Kevin: The defensive collapse was shocking, considering the intensity and purpose Wisconsin’s defense was playing with in the first half. But I agree with a lot of what Neal alludes to, in that the Badgers’ secondary was exposed athletically. Trace McSorley was phenomenal through the air and for the first time in almost two months, the defense was tasked with stopping big-time athletes at wide receiver and an all-Big Ten running back. Penn State’s offensive line did a good job slowing down the pass rush in the second half, allowing McSorley to attack either Jamerson or Figaro and the results were not pretty.

Neal: This may feel like hindsight talking, but the blueprint for beating the Wisconsin defense was out there. Both Minnesota and Illinois attacked the secondary, albeit with limited success. But clearly the story on film for opposing offensive coordinators was to challenge the secondary with deep passes. Unfortunately for those teams, they did not have the arm talent at quarterback nor the athletes at receiver to consistently take advantage. Penn State had both. McSorley and the Penn State receivers were difference-makers. Aside from a few glaring misplays, the Badger defensive backs were often good position, they just got beat by superior (and taller) athletes.

A few days removed from the loss, what are your feelings on this 2016 season, with all the talk of a tough schedule and 10 wins, with the bowl game left to play?

Owen: I tweeted this last night, but if you'd have told me that with this schedule the Badgers would end up 10-3 with a loss in the Big Ten championship, I’d have been ecstatic. I wouldn’t have guessed Penn State would beat them, but overall it was another great regular season, and Paul Chryst’s tenure as head coach is going well. Continued re-stocking of talent through recruiting is on the way as well. The future is bright in Madison, even if the dark was deafening last night.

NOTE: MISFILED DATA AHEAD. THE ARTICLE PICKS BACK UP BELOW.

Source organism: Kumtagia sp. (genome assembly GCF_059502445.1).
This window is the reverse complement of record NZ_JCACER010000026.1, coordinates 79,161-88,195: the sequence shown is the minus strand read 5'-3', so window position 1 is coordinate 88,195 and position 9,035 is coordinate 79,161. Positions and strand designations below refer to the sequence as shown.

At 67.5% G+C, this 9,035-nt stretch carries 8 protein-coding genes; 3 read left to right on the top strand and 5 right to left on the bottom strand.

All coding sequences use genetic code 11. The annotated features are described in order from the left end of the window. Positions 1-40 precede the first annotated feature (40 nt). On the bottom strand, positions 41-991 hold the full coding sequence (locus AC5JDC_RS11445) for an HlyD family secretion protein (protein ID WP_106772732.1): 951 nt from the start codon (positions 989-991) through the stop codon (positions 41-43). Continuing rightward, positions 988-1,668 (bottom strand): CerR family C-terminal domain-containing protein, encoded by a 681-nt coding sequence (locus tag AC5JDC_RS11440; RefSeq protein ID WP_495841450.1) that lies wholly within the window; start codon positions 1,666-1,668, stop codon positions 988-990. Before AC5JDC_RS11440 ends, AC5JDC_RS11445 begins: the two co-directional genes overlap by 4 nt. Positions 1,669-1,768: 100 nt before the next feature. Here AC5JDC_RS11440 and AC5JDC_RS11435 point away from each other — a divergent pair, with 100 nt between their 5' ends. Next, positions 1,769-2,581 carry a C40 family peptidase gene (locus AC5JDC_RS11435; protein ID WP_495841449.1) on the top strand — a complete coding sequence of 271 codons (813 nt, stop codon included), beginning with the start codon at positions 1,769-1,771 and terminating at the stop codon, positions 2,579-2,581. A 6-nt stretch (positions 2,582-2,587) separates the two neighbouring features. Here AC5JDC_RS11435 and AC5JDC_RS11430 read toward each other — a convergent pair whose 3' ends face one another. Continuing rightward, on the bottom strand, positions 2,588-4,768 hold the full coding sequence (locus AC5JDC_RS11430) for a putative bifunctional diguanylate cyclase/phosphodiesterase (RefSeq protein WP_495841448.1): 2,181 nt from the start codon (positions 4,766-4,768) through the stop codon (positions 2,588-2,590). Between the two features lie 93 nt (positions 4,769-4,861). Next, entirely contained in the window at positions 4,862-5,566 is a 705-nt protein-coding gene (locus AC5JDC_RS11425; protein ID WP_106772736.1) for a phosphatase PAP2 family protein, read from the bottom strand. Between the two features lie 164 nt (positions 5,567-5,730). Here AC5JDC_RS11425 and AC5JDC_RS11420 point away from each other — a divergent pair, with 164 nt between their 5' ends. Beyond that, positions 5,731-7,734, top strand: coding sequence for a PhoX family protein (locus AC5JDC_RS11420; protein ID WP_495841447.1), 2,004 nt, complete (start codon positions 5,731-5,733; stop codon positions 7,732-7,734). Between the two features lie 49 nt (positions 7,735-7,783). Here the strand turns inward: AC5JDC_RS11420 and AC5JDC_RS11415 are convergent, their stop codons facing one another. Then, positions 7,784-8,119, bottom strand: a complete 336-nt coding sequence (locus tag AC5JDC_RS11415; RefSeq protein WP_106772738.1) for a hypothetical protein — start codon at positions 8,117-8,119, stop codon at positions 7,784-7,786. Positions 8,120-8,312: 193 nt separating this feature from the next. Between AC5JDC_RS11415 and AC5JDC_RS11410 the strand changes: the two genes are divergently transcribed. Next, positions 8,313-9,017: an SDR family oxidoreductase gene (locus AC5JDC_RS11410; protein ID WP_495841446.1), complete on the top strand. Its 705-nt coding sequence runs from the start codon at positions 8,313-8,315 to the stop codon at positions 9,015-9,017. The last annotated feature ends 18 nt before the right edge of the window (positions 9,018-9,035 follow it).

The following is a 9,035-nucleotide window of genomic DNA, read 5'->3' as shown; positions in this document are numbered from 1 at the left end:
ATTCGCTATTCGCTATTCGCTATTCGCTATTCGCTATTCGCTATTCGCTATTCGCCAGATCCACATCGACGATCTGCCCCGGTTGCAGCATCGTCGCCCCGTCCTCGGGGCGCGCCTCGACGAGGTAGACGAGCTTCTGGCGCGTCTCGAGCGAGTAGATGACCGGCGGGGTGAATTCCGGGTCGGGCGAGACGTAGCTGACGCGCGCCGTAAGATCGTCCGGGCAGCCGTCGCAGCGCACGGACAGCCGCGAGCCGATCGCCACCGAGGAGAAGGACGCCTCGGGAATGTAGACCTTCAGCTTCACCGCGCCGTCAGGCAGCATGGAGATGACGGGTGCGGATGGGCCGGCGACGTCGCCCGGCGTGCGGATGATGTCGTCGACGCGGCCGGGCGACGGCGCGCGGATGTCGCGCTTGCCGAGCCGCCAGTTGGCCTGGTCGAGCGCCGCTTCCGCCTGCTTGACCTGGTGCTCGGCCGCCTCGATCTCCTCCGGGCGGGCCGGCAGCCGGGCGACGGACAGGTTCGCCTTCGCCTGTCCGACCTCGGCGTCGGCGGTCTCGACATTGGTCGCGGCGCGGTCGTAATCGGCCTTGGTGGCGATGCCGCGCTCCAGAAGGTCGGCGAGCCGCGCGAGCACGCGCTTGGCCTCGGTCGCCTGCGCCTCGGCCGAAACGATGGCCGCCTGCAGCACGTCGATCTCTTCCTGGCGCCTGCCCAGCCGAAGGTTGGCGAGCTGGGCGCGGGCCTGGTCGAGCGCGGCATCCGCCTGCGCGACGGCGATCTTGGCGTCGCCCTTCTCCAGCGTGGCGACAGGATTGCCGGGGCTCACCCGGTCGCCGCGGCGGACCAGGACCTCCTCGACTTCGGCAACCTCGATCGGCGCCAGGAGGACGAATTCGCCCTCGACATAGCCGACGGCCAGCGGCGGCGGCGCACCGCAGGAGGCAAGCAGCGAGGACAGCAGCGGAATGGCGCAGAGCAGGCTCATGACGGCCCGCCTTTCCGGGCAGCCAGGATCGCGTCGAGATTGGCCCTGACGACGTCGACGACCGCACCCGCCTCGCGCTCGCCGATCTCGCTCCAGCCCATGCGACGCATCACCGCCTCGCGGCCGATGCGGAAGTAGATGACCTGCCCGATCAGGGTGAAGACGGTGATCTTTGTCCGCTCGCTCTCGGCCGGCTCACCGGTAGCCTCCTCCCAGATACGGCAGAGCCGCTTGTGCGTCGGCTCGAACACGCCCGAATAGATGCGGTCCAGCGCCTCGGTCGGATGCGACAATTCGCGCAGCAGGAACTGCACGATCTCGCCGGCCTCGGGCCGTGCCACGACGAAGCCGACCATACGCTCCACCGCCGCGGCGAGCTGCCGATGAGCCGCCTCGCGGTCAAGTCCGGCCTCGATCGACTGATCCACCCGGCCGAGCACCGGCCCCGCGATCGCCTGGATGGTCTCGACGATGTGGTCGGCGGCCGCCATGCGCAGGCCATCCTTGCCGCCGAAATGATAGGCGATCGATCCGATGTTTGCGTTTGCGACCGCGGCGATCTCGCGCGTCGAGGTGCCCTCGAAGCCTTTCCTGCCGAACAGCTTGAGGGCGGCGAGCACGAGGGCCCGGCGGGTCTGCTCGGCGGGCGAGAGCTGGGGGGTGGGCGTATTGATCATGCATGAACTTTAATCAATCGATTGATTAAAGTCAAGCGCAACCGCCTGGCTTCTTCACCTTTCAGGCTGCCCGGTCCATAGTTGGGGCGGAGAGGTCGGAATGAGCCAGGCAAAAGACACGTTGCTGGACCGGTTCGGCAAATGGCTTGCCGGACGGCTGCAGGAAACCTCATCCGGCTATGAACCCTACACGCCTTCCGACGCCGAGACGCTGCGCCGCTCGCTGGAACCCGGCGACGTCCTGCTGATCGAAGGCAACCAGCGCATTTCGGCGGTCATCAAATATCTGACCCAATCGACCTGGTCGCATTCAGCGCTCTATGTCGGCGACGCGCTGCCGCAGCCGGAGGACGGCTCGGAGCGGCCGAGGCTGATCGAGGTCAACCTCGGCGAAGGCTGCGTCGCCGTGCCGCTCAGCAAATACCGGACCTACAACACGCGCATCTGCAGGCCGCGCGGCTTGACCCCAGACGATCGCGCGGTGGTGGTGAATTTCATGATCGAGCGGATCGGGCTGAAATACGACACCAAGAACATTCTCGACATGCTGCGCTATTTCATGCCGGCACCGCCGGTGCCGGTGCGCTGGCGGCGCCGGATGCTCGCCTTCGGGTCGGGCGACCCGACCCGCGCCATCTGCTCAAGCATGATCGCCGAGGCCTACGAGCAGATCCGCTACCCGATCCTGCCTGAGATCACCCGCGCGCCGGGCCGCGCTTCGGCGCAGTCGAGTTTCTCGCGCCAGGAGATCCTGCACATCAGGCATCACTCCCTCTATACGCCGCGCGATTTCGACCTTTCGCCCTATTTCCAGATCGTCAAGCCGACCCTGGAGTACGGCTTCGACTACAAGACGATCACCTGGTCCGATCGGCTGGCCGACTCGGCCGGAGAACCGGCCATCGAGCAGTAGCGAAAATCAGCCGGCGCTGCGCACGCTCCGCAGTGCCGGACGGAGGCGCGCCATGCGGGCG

Jon: Yeah, I’m with Owen. A 10-win season and a chance to win a pretty decent bowl is by all measures a successful season. The Badgers dropped three games all season long against top-10 opponents, each by just a touchdown. With a few breaks, they could be undefeated Big Ten champions. I have seen a lot discussion about “this is what Wisconsin is” on the social media-sphere, but honestly, if Wisconsin is consistently a 10-win team, playing in conference title games, winning multiple games against top-10 teams, permanently owning the Axe, with a clean program filled with student-athletes who are easy to get behind, then I’m enthusiastically on board.

Kevin: It’s hard to be disappointed in a 10-win season that included a berth in a New Year’s Six bowl, some much-needed national exposure and perhaps the biggest non-conference win in school history. But I do often wonder what Wisconsin fans did to deserve such heartbreaking losses year after year. The Badgers were handful of plays away from being 12-1 and in the College Football Playoff, and that’s good enough for me. With a large portion of the team returning and an easier schedule next year, Wisconsin should be right back in the thick of things in 2017.

Neal: At this point, Wisconsin is fully entrenched in the “always exceeding expectations” designation as a program. To echo everyone’s thoughts above, the challenging schedule uncertainty at quarterback going into the year, along with a rash of in-season injuries combine to make feeling anything but satisfaction and admiration seem trivial.

However, the Badgers were realistically a handful of plays away from playing in the College Football Playoff. Talk about a program game-changer! If Wisconsin wants to make the leap from “solid program always exceeding expectations” to elite, 2016 was a giant missed opportunity. Or maybe more appropriately, a series of missed opportunities. Chryst definitely seems to have the Badgers headed toward bigger and better things, but I wonder if will 2016 serve as a tipping point of sorts for the program? The heartbreak against college blue-bloods as proof the team is very close to breaking into the upper echelon? Or as continued proof that Wisconsin will perennially be very good, but not great?